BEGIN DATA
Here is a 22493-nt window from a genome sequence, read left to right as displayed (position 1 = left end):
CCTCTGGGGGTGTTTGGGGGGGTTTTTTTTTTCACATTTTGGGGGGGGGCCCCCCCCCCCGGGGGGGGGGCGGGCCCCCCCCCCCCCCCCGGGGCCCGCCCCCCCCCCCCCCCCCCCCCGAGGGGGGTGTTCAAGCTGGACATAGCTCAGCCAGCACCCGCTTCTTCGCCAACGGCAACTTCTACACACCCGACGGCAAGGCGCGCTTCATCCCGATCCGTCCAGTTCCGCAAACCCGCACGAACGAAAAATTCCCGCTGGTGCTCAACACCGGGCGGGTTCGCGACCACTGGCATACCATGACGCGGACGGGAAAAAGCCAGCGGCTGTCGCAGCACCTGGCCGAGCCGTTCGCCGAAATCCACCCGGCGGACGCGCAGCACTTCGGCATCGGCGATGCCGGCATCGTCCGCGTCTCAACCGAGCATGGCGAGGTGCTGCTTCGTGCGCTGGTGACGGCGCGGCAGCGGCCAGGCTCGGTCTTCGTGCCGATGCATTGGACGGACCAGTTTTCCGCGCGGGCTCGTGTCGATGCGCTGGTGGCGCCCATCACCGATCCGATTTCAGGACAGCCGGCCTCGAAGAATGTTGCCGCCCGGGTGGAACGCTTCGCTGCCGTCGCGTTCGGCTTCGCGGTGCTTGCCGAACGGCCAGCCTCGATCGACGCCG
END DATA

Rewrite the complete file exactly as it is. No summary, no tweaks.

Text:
Here is a 22493-nt window from a genome sequence, read left to right as displayed (position 1 = left end):
CCTCTGGGGGTGTTTGGGGGGGTTTTTTTTTTCACATTTTGGGGGGGGGCCCCCCCCCCCGGGGGGGGGGCGGGCCCCCCCCCCCCCCCCGGGGCCCGCCCCCCCCCCCCCCCCCCCCCGAGGGGGGTGTTCAAGCTGGACATAGCTCAGCCAGCACCCGCTTCTTCGCCAACGGCAACTTCTACACACCCGACGGCAAGGCGCGCTTCATCCCGATCCGTCCAGTTCCGCAAACCCGCACGAACGAAAAATTCCCGCTGGTGCTCAACACCGGGCGGGTTCGCGACCACTGGCATACCATGACGCGGACGGGAAAAAGCCAGCGGCTGTCGCAGCACCTGGCCGAGCCGTTCGCCGAAATCCACCCGGCGGACGCGCAGCACTTCGGCATCGGCGATGCCGGCATCGTCCGCGTCTCAACCGAGCATGGCGAGGTGCTGCTTCGTGCGCTGGTGACGGCGCGGCAGCGGCCAGGCTCGGTCTTCGTGCCGATGCATTGGACGGACCAGTTTTCCGCGCGGGCTCGTGTCGATGCGCTGGTGGCGCCCATCACCGATCCGATTTCAGGACAGCCGGCCTCGAAGAATGTTGCCGCCCGGGTGGAACGCTTCGCTGCCGTCGCGTTCGGCTTCGCGGTGCTTGCCGAACGGCCAGCCTCGATCGACGCCG